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Post Office Still Shut for Anthrax


WASHINGTON — The huge mail processing center in the nation's capital that was tainted by anthrax in the fall probably won't reopen before 2003, postal officials told House lawmakers Friday.

Even after the 17-million-cubic-foot facility receives a clean bill of health as early as next fall, it will be closed for renovation for several additional months, one official said.

"The fact that the building is decontaminated of anthrax does not mean that we open the doors," Thomas Day, vice president for engineering for the postal service, told the House Subcommittee on the District of Columbia.

Even when it does open, it probably will not have new technology to sense and disperse biological hazards. Mail, Day said, would continue to be irradiated for anthrax.

The facility, which handled most mail for the capital, was shut down after last fall's anthrax mail attacks left two postal workers dead and thousands receiving preventive treatment.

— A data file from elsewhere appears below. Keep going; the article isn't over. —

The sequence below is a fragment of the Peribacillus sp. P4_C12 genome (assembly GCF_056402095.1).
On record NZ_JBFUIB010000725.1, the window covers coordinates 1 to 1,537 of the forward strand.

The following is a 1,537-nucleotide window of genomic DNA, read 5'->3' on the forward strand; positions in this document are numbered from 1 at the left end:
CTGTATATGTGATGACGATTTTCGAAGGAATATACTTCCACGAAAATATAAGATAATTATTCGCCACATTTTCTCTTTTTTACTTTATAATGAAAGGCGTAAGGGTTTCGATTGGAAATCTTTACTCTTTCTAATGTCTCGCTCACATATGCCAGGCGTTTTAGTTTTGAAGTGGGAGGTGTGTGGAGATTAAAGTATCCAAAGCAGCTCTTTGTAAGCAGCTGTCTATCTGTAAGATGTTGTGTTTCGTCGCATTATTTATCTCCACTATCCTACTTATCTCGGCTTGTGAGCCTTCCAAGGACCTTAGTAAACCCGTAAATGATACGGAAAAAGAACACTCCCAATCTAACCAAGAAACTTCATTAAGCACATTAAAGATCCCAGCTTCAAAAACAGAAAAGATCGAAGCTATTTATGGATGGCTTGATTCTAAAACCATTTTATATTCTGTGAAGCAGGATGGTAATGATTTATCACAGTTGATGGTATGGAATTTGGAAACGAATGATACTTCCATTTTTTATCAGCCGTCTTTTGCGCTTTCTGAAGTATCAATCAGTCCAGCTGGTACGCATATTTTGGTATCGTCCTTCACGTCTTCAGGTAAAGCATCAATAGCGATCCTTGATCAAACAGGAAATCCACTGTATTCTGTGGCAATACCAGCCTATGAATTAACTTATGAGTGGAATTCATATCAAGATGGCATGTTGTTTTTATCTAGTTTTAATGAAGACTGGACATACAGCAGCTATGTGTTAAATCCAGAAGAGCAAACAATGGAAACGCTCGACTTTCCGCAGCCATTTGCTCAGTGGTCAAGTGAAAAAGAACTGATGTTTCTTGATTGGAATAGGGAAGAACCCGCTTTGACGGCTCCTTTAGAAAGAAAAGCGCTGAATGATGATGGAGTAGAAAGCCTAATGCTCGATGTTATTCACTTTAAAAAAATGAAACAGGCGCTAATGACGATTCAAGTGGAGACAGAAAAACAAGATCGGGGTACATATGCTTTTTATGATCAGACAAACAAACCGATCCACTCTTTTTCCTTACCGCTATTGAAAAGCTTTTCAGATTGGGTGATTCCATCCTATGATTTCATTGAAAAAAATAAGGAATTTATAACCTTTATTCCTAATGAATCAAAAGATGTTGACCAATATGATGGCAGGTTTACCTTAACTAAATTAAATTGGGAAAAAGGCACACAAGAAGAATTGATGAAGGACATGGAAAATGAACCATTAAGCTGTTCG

The Brentwood facility processed an anthrax-filled letter sent to Capitol Hill, but officials were not immediately aware of the extent of the contamination. They initially allowed work to continue there -- even holding a news conference with top managers to try to ease workers' concerns. But the building was soon shuttered and about 2,500 workers were relocated.

At a hearing on the Gallaudet University campus, Day said tests planned for Monday on how well the Brentwood facility is sealed are only the beginning of a long process.

After the test, to see whether or not chlorine dioxide gas could escape, results must be processed and issued to the community.

The facility will be decontaminated over several days.

Brentwood will then be tested for anthrax, and the results analyzed over several weeks. The community must be informed of them.

Del. Eleanor Holmes Norton (D-D.C.) sought assurances from the panel that the cleanup is done as thoroughly as in the Hart Senate Office Building, where the tainted letter was opened.

"... I say, do it slow but do it right," Norton said.

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